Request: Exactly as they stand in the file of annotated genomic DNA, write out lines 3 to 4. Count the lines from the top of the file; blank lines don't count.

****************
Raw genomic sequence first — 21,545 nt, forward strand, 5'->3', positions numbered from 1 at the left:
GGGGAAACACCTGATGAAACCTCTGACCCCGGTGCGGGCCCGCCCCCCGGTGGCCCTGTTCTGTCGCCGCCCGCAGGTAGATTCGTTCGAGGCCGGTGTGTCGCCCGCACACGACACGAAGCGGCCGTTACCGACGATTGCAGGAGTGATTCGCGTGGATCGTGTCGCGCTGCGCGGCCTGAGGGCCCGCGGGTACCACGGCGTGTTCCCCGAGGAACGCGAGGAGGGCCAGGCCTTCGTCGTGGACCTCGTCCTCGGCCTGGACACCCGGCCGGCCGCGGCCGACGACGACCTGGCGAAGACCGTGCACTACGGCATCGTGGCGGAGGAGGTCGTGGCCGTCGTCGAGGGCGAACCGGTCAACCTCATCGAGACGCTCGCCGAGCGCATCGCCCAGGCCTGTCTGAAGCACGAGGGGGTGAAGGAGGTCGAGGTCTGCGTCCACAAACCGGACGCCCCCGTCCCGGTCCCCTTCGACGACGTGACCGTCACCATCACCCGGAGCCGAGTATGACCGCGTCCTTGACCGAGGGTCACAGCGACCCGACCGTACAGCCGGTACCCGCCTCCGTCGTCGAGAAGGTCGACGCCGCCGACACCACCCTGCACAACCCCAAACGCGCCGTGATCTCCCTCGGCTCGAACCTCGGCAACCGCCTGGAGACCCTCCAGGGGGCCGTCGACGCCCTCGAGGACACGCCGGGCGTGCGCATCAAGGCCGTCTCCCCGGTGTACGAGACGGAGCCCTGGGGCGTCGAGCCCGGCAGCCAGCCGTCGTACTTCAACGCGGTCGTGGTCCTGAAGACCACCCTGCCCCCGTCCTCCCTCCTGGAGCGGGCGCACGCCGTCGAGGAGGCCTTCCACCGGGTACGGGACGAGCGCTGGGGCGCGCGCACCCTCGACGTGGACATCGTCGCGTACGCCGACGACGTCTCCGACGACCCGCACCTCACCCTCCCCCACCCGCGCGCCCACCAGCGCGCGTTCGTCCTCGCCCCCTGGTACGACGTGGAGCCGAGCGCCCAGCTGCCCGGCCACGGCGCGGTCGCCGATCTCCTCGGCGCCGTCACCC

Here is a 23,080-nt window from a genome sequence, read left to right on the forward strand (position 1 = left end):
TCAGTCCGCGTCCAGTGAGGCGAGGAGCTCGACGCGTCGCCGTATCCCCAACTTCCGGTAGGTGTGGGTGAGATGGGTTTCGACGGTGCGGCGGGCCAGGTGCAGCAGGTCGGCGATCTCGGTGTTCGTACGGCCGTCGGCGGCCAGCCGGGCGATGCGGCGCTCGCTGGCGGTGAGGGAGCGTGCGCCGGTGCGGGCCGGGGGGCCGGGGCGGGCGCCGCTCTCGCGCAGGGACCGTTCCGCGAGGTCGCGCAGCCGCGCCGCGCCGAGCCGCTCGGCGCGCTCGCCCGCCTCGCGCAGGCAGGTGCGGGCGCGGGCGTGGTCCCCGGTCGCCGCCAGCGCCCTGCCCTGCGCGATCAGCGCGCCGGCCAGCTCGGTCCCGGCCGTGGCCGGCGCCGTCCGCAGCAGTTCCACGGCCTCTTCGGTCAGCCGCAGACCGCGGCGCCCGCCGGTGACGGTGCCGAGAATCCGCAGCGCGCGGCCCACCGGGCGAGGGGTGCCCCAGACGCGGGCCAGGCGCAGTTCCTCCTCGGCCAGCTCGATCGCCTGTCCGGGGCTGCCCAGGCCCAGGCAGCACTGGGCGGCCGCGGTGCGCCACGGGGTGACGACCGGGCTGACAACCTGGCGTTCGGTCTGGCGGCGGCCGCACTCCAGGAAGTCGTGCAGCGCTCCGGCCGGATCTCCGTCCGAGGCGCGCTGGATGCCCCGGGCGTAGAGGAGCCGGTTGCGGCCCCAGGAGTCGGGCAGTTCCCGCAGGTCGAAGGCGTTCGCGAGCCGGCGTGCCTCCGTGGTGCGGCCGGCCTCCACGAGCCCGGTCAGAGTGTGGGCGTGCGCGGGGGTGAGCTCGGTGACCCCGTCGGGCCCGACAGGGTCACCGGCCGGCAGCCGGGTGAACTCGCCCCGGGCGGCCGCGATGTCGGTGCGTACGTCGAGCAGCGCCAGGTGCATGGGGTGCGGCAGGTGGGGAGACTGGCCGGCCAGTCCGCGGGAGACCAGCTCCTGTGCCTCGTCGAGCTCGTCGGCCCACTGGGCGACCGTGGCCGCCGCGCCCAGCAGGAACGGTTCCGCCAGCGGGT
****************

Here is a 23,080-nt window from a genome sequence, read left to right on the forward strand (position 1 = left end):
TCAGTCCGCGTCCAGTGAGGCGAGGAGCTCGACGCGTCGCCGTATCCCCAACTTCCGGTAGGTGTGGGTGAGATGGGTTTCGACGGTGCGGCGGGCCAGGTGCAGCAGGTCGGCGATCTCGGTGTTCGTACGGCCGTCGGCGGCCAGCCGGGCGATGCGGCGCTCGCTGGCGGTGAGGGAGCGTGCGCCGGTGCGGGCCGGGGGGCCGGGGCGGGCGCCGCTCTCGCGCAGGGACCGTTCCGCGAGGTCGCGCAGCCGCGCCGCGCCGAGCCGCTCGGCGCGCTCGCCCGCCTCGCGCAGGCAGGTGCGGGCGCGGGCGTGGTCCCCGGTCGCCGCCAGCGCCCTGCCCTGCGCGATCAGCGCGCCGGCCAGCTCGGTCCCGGCCGTGGCCGGCGCCGTCCGCAGCAGTTCCACGGCCTCTTCGGTCAGCCGCAGACCGCGGCGCCCGCCGGTGACGGTGCCGAGAATCCGCAGCGCGCGGCCCACCGGGCGAGGGGTGCCCCAGACGCGGGCCAGGCGCAGTTCCTCCTCGGCCAGCTCGATCGCCTGTCCGGGGCTGCCCAGGCCCAGGCAGCACTGGGCGGCCGCGGTGCGCCACGGGGTGACGACCGGGCTGACAACCTGGCGTTCGGTCTGGCGGCGGCCGCACTCCAGGAAGTCGTGCAGCGCTCCGGCCGGATCTCCGTCCGAGGCGCGCTGGATGCCCCGGGCGTAGAGGAGCCGGTTGCGGCCCCAGGAGTCGGGCAGTTCCCGCAGGTCGAAGGCGTTCGCGAGCCGGCGTGCCTCCGTGGTGCGGCCGGCCTCCACGAGCCCGGTCAGAGTGTGGGCGTGCGCGGGGGTGAGCTCGGTGACCCCGTCGGGCCCGACAGGGTCACCGGCCGGCAGCCGGGTGAACTCGCCCCGGGCGGCCGCGATGTCGGTGCGTACGTCGAGCAGCGCCAGGTGCATGGGGTGCGGCAGGTGGGGAGACTGGCCGGCCAGTCCGCGGGAGACCAGCTCCTGTGCCTCGTCGAGCTCGTCGGCCCACTGGGCGACCGTGGCCGCCGCGCCCAGCAGGAACGGTTCCGCCAGCGGGT